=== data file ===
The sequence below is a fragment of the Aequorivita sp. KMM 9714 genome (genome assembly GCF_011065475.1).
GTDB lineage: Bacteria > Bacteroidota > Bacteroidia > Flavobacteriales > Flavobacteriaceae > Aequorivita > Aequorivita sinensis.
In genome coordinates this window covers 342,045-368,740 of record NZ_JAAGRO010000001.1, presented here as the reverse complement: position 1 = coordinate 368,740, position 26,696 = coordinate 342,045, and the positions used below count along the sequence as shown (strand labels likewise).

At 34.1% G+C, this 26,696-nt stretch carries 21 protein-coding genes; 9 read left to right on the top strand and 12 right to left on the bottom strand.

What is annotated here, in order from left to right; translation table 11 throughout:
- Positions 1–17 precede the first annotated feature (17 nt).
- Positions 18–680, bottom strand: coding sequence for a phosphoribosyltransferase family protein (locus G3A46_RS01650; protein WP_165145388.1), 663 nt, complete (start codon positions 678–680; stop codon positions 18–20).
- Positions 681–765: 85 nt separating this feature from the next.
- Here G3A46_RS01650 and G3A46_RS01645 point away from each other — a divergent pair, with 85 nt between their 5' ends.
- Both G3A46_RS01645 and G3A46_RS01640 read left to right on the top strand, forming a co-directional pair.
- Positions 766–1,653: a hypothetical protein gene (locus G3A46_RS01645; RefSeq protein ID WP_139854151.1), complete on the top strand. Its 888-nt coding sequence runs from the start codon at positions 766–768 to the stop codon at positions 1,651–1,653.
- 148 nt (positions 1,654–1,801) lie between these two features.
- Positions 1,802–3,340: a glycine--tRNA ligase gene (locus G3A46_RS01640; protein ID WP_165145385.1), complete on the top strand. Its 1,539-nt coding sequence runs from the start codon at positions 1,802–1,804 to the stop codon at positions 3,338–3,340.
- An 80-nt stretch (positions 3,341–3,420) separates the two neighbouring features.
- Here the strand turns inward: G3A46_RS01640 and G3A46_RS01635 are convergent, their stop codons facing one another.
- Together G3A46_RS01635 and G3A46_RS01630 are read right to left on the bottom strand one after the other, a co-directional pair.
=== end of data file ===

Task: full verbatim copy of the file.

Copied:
The sequence below is a fragment of the Aequorivita sp. KMM 9714 genome (genome assembly GCF_011065475.1).
GTDB lineage: Bacteria > Bacteroidota > Bacteroidia > Flavobacteriales > Flavobacteriaceae > Aequorivita > Aequorivita sinensis.
In genome coordinates this window covers 342,045-368,740 of record NZ_JAAGRO010000001.1, presented here as the reverse complement: position 1 = coordinate 368,740, position 26,696 = coordinate 342,045, and the positions used below count along the sequence as shown (strand labels likewise).

At 34.1% G+C, this 26,696-nt stretch carries 21 protein-coding genes; 9 read left to right on the top strand and 12 right to left on the bottom strand.

What is annotated here, in order from left to right; translation table 11 throughout:
- Positions 1–17 precede the first annotated feature (17 nt).
- Positions 18–680, bottom strand: coding sequence for a phosphoribosyltransferase family protein (locus G3A46_RS01650; protein WP_165145388.1), 663 nt, complete (start codon positions 678–680; stop codon positions 18–20).
- Positions 681–765: 85 nt separating this feature from the next.
- Here G3A46_RS01650 and G3A46_RS01645 point away from each other — a divergent pair, with 85 nt between their 5' ends.
- Both G3A46_RS01645 and G3A46_RS01640 read left to right on the top strand, forming a co-directional pair.
- Positions 766–1,653: a hypothetical protein gene (locus G3A46_RS01645; RefSeq protein ID WP_139854151.1), complete on the top strand. Its 888-nt coding sequence runs from the start codon at positions 766–768 to the stop codon at positions 1,651–1,653.
- 148 nt (positions 1,654–1,801) lie between these two features.
- Positions 1,802–3,340: a glycine--tRNA ligase gene (locus G3A46_RS01640; protein ID WP_165145385.1), complete on the top strand. Its 1,539-nt coding sequence runs from the start codon at positions 1,802–1,804 to the stop codon at positions 3,338–3,340.
- An 80-nt stretch (positions 3,341–3,420) separates the two neighbouring features.
- Here the strand turns inward: G3A46_RS01640 and G3A46_RS01635 are convergent, their stop codons facing one another.
- Together G3A46_RS01635 and G3A46_RS01630 are read right to left on the bottom strand one after the other, a co-directional pair.